first_img[This reflects a few corrections from the original posting]My wife and I did our outside work early, while the weather was still bearable. Since mid-day we’ve been holed up in the house. It’s not exactly cool indoors, but we’ve had the house closed up and it’s about 15 degrees cooler than outdoors. If it gets much warmer, though, I admit that I’ll at least be thinking about getting an air conditioner—as I do every year for a few days during the hottest weather.Readers of last week’s blog know that there are usually ways to avoid mechanical air conditioning (at least in Vermont)—though in places like Phoenix (where it was forecast to reach 109°F today), air conditioners are pretty-much a necessity.So what is an air conditioner exactly, and how does it work?A short history of refrigerant-cycle air conditionersRemarkably, one of our founding fathers, Ben Franklin, had a hand in the underlying science of air conditioning. In 1758, Ben Franklin and a colleague in England, chemist John Hadley, conducted an experiment on the cooling properties of evaporation. By using a bellows to evaporate highly volatile liquids like alcohol and ether, they were able to drop the temperature to 7°F, building up a thick layer of ice on their mercury thermometer—while the ambient temperature was 64°F.In 1820, another of history’s greatest scientists, the British inventor Michael Faraday, showed that by mechanically compressing ammonia to liquefy (condense) it and then allowing the ammonia to expand and evaporate, he could cool air. And in 1842, a Florida physician, John Gorrie, wanting to keep patients cool, was able to use this principal to make ice in an Apalachicola hospital. Gorrie patented his system in 1851 and hoped to commercialize it to cool buildings, but his financial backer died, and with it, Gorrie’s path to success. Air conditioning would not reappear for 50 years.In 1902, Willis Carrier of Syracuse, New York perfected a system for dehumidifying a commercial printing plant. The goal was to stabilize the paper, but the invention also kept the plant’s temperature more comfortable and the workers more productive. He formed The Carrier Air Conditioning Company of America to produce these systems, eventually extending beyond commercial buildings to homes. With 32,000 employees in 170 countries, Carrier Corporation (now a subsidiary of United Technologies Corporation) is today one of the world leaders in high-technology heating, air-conditioning, and refrigeration systems.Refrigerant-cycle air conditionersThe operation of a mechanical air conditioner depends on a refrigerant, a specialized fluid whose phase can be altered between liquid and vapor by compressing and then evaporating it in a closed loop. This phase change process absorbs and releases heat, thus enabling an air conditioner to move heat from one place to another—even if that heat flow is from a cooler to a warmer space (seemingly in opposition to Second Law of Thermodynamics). This vapor-compression or refrigerant cycle is the principle behind nearly all air conditioners, as well as heat pumps and your kitchen refrigerator.It’s a complicated process, though, so hang onto your hat!In an air conditioner, refrigerant is pumped through a closed loop where it is alternately evaporated and condensed. In the process of evaporation, which usually occurs inside the house, heat from the house is absorbed into the refrigerant—cooling the house. That gaseous refrigerant is then pumped to the condenser, located outside the house, where the compressor mechanically compresses the vapor, increasing its pressure and causing it to condense back into liquid; this process releases the heat that was absorbed inside the house.The evaporator coils and condenser coils are heat exchangers that transfer heat first from the indoor air into the refrigerant and then from the refrigerant to the outside air. It’s an elegant process that is largely hidden inside the air conditioner components. In a window air conditioner, this refrigerant cycle occurs in a single box, absorbing heat on the room side and rejecting it on the side hanging outside the window. In a central air conditioner the indoor and outdoor units are separate and connected by refrigerant lines.To summarize, this refrigerant cycle is a closed loop, and two phase changes occur every time the refrigerant is pumped around that loop. Heat is absorbed on one side of the loop (evaporation) and rejected on the other (condensation). In a heat pump this refrigerant cycle can be reversed allowing heat from the outside air the be captured and delivered into the house during the winter months. (I told you this was going to be complicated!)Very significantly, air conditioners lower household humidity levels. This occurs because the evaporator coils that are in contact with the house air are cold (below the dew point temperature), and moisture from the indoor air condenses on them (just as water condenses on the outside of your glass of iced tea on a hot humid day). This condensate is captured and drained outside the building, thus removing that moisture from the house and lowering the relative humidity. That condensate is what drips on you when you walk underneath a window air conditioner in the summer.Alex is founder of BuildingGreen, Inc. and executive editor of Environmental Building News. He also coauthored BuildingGreen’s special report on windows that just came out. To keep up with Alex’s latest articles and musings, you can sign up for his Twitter feed.last_img read more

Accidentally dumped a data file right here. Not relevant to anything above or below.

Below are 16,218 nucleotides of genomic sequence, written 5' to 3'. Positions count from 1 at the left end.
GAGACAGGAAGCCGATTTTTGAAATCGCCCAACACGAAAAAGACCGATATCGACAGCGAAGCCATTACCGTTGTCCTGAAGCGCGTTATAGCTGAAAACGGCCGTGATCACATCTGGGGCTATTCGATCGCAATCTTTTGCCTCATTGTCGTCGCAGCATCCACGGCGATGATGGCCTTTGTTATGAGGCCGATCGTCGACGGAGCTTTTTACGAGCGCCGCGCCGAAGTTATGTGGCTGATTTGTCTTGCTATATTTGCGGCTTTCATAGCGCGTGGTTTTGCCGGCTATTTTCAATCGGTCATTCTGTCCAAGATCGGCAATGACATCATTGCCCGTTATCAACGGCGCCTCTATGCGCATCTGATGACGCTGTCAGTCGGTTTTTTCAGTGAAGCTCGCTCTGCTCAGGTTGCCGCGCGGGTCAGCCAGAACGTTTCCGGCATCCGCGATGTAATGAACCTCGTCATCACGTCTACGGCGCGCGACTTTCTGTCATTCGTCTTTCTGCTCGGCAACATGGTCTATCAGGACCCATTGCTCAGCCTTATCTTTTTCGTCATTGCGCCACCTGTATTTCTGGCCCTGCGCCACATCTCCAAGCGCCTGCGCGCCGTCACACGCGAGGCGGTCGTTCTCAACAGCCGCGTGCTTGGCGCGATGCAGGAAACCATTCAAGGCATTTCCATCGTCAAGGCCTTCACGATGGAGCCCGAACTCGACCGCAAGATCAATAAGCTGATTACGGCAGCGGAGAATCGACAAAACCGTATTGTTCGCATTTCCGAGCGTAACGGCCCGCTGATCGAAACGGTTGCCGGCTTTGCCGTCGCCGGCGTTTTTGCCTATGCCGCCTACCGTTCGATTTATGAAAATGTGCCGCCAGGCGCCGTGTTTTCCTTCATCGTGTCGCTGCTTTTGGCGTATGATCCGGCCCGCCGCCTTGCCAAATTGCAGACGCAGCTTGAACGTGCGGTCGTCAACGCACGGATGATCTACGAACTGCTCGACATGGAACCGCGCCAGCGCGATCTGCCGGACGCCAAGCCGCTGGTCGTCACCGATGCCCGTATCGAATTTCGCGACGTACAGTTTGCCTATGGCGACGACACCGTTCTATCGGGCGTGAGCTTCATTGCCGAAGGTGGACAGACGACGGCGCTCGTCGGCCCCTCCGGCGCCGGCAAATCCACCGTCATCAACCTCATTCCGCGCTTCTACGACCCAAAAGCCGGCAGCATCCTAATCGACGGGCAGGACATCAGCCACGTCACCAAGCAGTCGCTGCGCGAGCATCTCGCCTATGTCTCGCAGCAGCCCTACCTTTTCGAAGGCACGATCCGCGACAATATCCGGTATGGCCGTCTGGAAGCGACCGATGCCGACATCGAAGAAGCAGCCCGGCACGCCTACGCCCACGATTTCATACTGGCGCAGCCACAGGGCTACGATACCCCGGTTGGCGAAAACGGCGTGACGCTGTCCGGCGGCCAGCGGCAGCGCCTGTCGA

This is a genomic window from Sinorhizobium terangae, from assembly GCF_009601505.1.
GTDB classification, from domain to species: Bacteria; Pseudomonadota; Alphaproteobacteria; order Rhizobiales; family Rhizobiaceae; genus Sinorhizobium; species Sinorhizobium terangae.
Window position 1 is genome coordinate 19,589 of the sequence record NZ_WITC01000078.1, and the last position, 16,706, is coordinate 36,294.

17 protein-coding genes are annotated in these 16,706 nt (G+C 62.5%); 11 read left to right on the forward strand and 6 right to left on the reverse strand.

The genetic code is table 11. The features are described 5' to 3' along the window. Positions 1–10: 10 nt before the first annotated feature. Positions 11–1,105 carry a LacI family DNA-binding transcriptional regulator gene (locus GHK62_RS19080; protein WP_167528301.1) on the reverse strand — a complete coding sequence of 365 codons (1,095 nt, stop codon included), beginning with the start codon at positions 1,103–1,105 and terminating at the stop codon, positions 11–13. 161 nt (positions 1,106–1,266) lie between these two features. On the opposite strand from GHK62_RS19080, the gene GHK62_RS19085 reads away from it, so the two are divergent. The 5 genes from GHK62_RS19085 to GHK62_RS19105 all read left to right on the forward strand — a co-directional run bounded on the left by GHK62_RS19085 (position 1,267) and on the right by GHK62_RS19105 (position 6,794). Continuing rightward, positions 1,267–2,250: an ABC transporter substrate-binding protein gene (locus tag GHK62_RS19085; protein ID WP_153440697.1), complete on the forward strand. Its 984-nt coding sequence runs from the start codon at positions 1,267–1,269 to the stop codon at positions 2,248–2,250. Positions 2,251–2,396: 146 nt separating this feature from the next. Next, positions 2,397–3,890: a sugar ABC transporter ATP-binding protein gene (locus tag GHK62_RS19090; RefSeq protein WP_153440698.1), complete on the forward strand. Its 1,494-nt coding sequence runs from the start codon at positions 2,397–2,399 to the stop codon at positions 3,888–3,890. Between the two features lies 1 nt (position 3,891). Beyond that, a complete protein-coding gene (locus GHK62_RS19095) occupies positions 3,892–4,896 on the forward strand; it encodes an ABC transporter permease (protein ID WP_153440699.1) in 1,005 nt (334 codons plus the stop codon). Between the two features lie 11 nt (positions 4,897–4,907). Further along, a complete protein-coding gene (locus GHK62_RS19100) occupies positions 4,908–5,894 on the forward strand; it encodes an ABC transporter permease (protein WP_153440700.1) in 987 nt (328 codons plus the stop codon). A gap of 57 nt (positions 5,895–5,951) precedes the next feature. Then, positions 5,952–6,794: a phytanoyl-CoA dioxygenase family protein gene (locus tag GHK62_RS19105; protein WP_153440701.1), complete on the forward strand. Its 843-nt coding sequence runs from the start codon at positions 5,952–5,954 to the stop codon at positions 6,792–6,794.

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16 Dec